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Abstract Data Types (ADTs)
• ADT is the mathematical model of data objects
• Specifies logical &amp; mathematical properties of a data type and its operations
• ADT is useful as a guideline to implement a data type.
• In ADT, no implementation
• Two steps in ADT
1. Description of the way in which components are related to each other.
2. Statements of operations that can be performed on that data type.
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Abstract Data Types (ADTs)...
• Example: in C, to implement integer data type, INTEGER_ADT defines:
• Range of numbers that will be represented
• Formats for storing the integer numbers
• Operations on it, such as addition, subtraction, division, multiplication,
modulo
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Data Type
• A method of interpreting a bit pattern.
• It’s the implementation of the mathematical model specified by an ADT.
• It is an internal representation of data in the memory.
• Once ADT specification is done, a data type can then be implemented in:
• Hardwire – Circuitry as part of a computer
• Software – using the existing hard wired instructions
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Data Structure Types
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Review on C
This course uses C to implement data structures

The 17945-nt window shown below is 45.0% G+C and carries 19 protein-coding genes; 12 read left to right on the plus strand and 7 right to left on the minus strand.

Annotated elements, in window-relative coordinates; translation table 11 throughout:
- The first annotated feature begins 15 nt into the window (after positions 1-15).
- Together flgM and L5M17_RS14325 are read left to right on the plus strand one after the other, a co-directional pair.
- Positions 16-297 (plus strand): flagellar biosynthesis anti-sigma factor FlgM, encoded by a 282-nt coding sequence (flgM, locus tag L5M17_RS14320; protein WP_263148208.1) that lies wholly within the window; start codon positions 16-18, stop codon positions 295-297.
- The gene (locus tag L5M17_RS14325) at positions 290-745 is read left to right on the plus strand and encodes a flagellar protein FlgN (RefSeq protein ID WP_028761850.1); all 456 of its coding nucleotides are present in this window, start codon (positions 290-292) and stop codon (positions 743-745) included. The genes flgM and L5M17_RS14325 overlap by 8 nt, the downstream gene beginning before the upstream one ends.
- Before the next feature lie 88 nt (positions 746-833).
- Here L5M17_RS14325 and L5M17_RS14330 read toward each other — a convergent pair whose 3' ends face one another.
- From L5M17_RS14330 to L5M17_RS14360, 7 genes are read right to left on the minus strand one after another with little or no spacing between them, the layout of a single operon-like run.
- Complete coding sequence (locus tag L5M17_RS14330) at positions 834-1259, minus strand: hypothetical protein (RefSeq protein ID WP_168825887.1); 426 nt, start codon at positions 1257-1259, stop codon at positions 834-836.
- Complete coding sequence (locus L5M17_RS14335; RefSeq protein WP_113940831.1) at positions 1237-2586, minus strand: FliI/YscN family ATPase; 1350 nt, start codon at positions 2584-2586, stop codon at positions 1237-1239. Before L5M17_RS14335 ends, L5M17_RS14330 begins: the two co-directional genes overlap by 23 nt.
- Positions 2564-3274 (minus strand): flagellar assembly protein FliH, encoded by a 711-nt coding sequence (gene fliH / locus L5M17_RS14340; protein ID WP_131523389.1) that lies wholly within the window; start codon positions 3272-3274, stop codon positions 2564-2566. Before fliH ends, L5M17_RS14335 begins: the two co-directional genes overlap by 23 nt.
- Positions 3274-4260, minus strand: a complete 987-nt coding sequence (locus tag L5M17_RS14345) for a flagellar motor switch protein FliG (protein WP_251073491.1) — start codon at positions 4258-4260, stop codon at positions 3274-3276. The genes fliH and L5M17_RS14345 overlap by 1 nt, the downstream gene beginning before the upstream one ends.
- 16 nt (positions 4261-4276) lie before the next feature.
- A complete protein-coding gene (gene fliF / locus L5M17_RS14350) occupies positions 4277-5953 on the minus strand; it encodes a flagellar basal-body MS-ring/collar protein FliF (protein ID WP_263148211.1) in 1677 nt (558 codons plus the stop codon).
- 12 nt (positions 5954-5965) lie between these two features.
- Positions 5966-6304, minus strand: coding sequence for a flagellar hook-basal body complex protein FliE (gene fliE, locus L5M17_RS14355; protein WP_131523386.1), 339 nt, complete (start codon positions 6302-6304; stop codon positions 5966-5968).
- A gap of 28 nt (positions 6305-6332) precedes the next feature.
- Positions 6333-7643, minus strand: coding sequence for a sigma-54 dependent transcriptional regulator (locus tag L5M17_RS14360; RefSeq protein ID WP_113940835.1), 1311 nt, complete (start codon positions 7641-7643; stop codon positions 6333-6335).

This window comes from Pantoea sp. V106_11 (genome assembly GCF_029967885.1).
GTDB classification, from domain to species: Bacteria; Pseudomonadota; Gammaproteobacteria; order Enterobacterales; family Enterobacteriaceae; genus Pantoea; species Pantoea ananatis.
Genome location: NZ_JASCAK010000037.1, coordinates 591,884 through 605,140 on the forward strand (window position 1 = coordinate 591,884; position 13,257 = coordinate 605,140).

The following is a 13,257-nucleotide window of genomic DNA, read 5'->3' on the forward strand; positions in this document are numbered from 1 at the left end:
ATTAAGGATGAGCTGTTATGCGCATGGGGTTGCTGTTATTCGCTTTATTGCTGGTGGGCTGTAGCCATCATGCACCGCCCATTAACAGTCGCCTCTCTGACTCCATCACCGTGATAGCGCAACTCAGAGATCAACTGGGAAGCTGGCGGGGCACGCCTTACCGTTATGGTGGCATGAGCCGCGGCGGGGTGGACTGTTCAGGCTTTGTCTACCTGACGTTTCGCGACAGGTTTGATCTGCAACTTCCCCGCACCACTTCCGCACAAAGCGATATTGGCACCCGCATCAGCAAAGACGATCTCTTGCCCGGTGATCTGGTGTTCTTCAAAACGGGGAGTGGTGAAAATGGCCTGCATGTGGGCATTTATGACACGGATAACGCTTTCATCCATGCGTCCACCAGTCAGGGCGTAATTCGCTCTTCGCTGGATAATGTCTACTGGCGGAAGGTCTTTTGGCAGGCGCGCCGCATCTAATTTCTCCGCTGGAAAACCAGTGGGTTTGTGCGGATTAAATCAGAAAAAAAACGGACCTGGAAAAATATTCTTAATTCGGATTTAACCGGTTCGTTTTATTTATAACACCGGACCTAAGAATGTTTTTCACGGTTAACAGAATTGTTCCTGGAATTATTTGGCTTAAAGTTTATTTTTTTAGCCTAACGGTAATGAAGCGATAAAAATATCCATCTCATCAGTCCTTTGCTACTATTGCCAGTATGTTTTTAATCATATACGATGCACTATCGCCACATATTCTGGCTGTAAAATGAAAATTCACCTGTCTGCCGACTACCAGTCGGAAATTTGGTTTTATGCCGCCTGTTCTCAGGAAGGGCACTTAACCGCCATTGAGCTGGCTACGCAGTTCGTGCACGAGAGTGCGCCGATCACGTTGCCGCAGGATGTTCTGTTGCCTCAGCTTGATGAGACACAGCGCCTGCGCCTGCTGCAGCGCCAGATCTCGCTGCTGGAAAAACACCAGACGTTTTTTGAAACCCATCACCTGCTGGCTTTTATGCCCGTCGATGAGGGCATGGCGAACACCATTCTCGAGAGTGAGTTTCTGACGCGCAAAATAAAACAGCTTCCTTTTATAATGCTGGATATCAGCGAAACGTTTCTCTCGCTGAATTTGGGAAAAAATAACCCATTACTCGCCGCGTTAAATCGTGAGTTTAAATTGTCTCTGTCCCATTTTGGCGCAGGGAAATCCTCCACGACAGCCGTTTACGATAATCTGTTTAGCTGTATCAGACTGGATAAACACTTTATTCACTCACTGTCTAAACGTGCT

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Function
• A section of program, separately written from main program for:
• Reusability, readability, and/or modularity of software program.
• Function is a way of modularizing and organizing program.
• Function has much emphasis on procedural-oriented programming such as C.
• We can define a function in C in 4 ways.
• A function – with return type and argument/s [WRWA]
• A function – with return type but no arguments [WRNA]
• A function – with no return type but with arguments [NRWA]
• A function – with no return type and no arguments [NRNA]
KEY: R-return type, A – Argument lists, W – With, and N – No
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Function…
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Array
• Array is a derived data type, from basic data types like int, float, char, etc.
• It is used to store more than one data of same types at a time. E.g.,
• float StudentsGrade [57];
• It stores data in indexing form, where indexing starts at 0 (zero).
• It is also a data structure, but built-in and stores fixed-size sequential collection of